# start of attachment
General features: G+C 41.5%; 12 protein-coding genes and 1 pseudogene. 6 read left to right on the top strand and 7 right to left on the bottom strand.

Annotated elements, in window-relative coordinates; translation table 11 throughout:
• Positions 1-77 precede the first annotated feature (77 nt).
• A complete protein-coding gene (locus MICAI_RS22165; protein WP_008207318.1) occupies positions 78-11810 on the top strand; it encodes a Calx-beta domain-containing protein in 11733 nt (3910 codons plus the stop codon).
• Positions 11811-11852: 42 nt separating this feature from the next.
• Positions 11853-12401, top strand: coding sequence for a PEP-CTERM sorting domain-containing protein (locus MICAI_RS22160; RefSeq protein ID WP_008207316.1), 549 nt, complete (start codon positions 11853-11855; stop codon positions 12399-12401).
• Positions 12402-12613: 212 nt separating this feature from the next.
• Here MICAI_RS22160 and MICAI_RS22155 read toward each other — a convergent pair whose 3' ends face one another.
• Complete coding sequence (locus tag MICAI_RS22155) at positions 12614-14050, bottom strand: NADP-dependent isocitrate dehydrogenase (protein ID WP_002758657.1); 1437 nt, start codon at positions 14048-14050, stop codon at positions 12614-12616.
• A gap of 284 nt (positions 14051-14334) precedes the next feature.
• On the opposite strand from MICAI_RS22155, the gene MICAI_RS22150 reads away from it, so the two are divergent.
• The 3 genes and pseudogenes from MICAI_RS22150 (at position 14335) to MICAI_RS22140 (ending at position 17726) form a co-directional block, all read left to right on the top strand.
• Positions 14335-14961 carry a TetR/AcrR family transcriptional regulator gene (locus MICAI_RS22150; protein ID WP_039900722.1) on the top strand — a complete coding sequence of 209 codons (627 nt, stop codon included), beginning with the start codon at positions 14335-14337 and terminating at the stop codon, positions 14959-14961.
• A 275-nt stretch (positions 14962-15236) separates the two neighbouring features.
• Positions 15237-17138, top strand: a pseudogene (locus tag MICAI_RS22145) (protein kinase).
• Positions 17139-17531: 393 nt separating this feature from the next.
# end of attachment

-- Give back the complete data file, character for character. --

General features: G+C 41.5%; 12 protein-coding genes and 1 pseudogene. 6 read left to right on the top strand and 7 right to left on the bottom strand.

Annotated elements, in window-relative coordinates; translation table 11 throughout:
• Positions 1-77 precede the first annotated feature (77 nt).
• A complete protein-coding gene (locus MICAI_RS22165; protein WP_008207318.1) occupies positions 78-11810 on the top strand; it encodes a Calx-beta domain-containing protein in 11733 nt (3910 codons plus the stop codon).
• Positions 11811-11852: 42 nt separating this feature from the next.
• Positions 11853-12401, top strand: coding sequence for a PEP-CTERM sorting domain-containing protein (locus MICAI_RS22160; RefSeq protein ID WP_008207316.1), 549 nt, complete (start codon positions 11853-11855; stop codon positions 12399-12401).
• Positions 12402-12613: 212 nt separating this feature from the next.
• Here MICAI_RS22160 and MICAI_RS22155 read toward each other — a convergent pair whose 3' ends face one another.
• Complete coding sequence (locus tag MICAI_RS22155) at positions 12614-14050, bottom strand: NADP-dependent isocitrate dehydrogenase (protein ID WP_002758657.1); 1437 nt, start codon at positions 14048-14050, stop codon at positions 12614-12616.
• A gap of 284 nt (positions 14051-14334) precedes the next feature.
• On the opposite strand from MICAI_RS22155, the gene MICAI_RS22150 reads away from it, so the two are divergent.
• The 3 genes and pseudogenes from MICAI_RS22150 (at position 14335) to MICAI_RS22140 (ending at position 17726) form a co-directional block, all read left to right on the top strand.
• Positions 14335-14961 carry a TetR/AcrR family transcriptional regulator gene (locus MICAI_RS22150; protein ID WP_039900722.1) on the top strand — a complete coding sequence of 209 codons (627 nt, stop codon included), beginning with the start codon at positions 14335-14337 and terminating at the stop codon, positions 14959-14961.
• A 275-nt stretch (positions 14962-15236) separates the two neighbouring features.
• Positions 15237-17138, top strand: a pseudogene (locus tag MICAI_RS22145) (protein kinase).
• Positions 17139-17531: 393 nt separating this feature from the next.